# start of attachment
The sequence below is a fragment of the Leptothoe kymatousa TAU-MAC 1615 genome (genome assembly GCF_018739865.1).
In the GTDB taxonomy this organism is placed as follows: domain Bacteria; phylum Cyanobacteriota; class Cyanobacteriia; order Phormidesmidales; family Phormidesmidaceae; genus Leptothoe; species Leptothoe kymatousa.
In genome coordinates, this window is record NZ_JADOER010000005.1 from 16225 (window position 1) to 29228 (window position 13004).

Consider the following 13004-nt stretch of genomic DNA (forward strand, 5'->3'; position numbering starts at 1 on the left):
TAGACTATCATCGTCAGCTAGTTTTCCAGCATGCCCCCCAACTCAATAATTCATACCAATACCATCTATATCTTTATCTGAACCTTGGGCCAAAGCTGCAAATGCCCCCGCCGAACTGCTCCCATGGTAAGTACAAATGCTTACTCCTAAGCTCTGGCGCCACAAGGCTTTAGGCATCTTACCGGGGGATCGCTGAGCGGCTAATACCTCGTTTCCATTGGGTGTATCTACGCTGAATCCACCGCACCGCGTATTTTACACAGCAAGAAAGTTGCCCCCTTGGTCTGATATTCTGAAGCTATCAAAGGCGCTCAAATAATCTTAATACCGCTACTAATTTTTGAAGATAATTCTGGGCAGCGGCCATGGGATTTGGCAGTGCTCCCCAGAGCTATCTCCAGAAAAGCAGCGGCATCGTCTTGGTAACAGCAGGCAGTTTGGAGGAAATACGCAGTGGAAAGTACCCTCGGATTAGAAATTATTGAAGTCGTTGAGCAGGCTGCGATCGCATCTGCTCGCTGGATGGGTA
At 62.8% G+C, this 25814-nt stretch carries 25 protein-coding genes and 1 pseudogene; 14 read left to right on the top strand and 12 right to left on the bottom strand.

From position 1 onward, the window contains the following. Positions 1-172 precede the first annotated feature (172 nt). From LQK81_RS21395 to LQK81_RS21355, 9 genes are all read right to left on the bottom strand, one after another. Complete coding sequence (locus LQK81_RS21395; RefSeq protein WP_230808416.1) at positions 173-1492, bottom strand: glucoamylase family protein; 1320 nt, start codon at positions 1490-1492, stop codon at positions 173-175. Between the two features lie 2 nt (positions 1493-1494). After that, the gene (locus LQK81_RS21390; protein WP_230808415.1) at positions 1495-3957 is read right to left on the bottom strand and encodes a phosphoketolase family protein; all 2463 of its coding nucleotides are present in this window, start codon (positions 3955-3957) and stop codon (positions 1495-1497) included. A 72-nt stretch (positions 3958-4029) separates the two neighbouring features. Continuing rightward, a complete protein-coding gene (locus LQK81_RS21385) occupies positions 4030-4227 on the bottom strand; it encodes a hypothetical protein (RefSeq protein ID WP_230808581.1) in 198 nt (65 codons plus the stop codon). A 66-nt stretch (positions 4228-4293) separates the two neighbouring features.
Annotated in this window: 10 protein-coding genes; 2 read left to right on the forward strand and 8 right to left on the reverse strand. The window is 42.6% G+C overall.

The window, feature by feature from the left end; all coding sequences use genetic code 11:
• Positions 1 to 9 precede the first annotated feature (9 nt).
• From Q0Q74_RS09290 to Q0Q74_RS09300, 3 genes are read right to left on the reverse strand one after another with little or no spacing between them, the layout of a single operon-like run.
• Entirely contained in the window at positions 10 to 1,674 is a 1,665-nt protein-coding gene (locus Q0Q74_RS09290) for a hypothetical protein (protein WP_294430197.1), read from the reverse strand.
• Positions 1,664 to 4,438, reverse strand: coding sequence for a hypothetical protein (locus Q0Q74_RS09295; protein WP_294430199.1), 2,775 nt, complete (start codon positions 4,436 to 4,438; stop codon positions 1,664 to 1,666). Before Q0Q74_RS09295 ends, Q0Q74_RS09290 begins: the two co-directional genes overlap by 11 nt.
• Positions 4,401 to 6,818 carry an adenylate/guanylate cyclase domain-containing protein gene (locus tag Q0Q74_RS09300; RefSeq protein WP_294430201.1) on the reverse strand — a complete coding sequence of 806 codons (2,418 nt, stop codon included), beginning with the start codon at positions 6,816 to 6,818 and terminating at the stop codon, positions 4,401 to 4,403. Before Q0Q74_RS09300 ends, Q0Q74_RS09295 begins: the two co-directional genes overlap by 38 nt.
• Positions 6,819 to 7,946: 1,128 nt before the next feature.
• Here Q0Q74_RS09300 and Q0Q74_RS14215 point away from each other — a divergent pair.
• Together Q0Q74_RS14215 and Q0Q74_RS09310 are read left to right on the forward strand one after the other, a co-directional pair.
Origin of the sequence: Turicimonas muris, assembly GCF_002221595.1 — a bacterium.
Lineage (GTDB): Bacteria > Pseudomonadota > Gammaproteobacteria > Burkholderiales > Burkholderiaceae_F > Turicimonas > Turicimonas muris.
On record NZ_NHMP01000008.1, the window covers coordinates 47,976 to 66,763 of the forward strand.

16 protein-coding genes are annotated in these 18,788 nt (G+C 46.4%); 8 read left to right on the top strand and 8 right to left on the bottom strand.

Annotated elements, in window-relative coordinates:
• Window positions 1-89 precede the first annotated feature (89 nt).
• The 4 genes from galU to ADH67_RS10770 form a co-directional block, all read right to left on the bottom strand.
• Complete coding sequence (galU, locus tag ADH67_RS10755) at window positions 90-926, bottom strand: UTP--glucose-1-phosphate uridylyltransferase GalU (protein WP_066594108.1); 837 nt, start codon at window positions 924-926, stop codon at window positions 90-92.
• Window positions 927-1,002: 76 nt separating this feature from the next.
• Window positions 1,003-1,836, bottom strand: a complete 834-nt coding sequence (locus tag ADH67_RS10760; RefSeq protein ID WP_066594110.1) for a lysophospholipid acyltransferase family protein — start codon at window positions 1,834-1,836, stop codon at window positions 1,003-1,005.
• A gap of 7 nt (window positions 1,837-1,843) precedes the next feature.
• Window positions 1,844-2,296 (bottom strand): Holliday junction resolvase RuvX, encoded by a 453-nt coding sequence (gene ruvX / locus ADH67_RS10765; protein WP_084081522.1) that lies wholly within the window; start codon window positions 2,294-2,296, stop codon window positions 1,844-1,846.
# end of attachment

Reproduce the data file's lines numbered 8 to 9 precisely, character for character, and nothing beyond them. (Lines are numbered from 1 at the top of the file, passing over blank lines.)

Annotated in this window: 10 protein-coding genes; 2 read left to right on the forward strand and 8 right to left on the reverse strand. The window is 42.6% G+C overall.

The window, feature by feature from the left end; all coding sequences use genetic code 11: